Ex-auDA Director, Simon Johnson resigned from auDA on the 24th November, 2017.
auDA appeared to not have much to say about Mr Johnson leaving at the time.
Today, Mr Johnson weighs-in on the potential damage the proposed PRP Final Report recommendations could have on Australian domain names.
Read Simon Johnson’s scathing letter:
Final Report: Recommendations to the auDA Board: Reform of Existing Policies & Implementation of Direct Registration
Thanks for the opportunity to respond to the report released for public comment.
As you know, I’m a former Board Director of auDA, former Chair of the Board Security and Risk Committee and have more than 25 years’ experience in the Internet industry.
I am very concerned about the consequences of such a radical shift in policy and make the following observations:
- auDA has no mandate to impose restrictions on Australian companies, as to how they use domain names. For example, reviewing website content to determine eligibility. auDA is not the “Internet Police” and this is a textbook case of overreach.
- auDA has no mandate to impose restrictions on what it calls “resale and warehousing”. I believe this would constitute misuse of market power.
- The buying and selling of domain names is a legitimate business model, and has been operating since before auDA was founded. This is a sign of a healthy, mature marketplace and auDA should be promoting it, instead of doing the exact opposite.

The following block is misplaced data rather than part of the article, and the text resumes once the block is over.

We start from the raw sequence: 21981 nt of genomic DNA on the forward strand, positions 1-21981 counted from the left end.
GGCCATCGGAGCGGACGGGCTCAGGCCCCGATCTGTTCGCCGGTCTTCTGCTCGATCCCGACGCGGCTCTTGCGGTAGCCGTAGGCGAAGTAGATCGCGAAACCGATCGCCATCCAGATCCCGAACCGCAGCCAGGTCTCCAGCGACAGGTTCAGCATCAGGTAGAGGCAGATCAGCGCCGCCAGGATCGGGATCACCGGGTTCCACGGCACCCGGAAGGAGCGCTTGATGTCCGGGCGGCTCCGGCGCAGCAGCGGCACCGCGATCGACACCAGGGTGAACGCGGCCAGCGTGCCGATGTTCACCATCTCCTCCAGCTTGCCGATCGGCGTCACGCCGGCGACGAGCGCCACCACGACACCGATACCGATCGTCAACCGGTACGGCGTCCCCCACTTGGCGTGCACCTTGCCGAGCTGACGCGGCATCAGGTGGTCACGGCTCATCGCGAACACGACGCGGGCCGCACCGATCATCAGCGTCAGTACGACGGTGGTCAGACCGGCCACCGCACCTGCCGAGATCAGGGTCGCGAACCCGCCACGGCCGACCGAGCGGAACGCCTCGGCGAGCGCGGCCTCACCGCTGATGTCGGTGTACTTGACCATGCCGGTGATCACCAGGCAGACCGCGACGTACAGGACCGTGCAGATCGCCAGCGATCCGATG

- According to auDA’s own documents, the Public Consultations held by auDA had “approximately 85 people” attend for the entire country of Australia. This is not statistically significant, and the feedback or results should not be used to formulate policy. The same applies to Focus Groups and the Public Consultation Paper.
- Both the Panel and auDA have presented no evidence to demonstrate that domain monetisation or “resale and warehousing” is an issue.
- There is no clear benefit in proceeding with Direct Registration, under the proposed model, at this time. Opening up the .au namespace is seen by many people in the industry as a high risk “cash grab” that adds no value. I believe such a radical shift in policy will cause confusion in the marketplace and force small business to spend more money, defensively registering domain names, that they may not even use.
I’d caution the auDA Board, that attempts to impose restrictions (per the items above) will be seen as anti-competitive behaviour and will not be supported by large segments of the Internet industry. In the event auDA changes policy and then retrospectively goes back and suspends or cancels domain names, Australian businesses who have invested in these .au assets will suffer a loss. Such an action would signal a catastrophic sovereign risk to the market and could reduce investment in Australia’s digital economy.
Given the substantial negative impact these proposed changes will have on Australian companies, I strongly recommend the Board does not proceed with the proposed changes.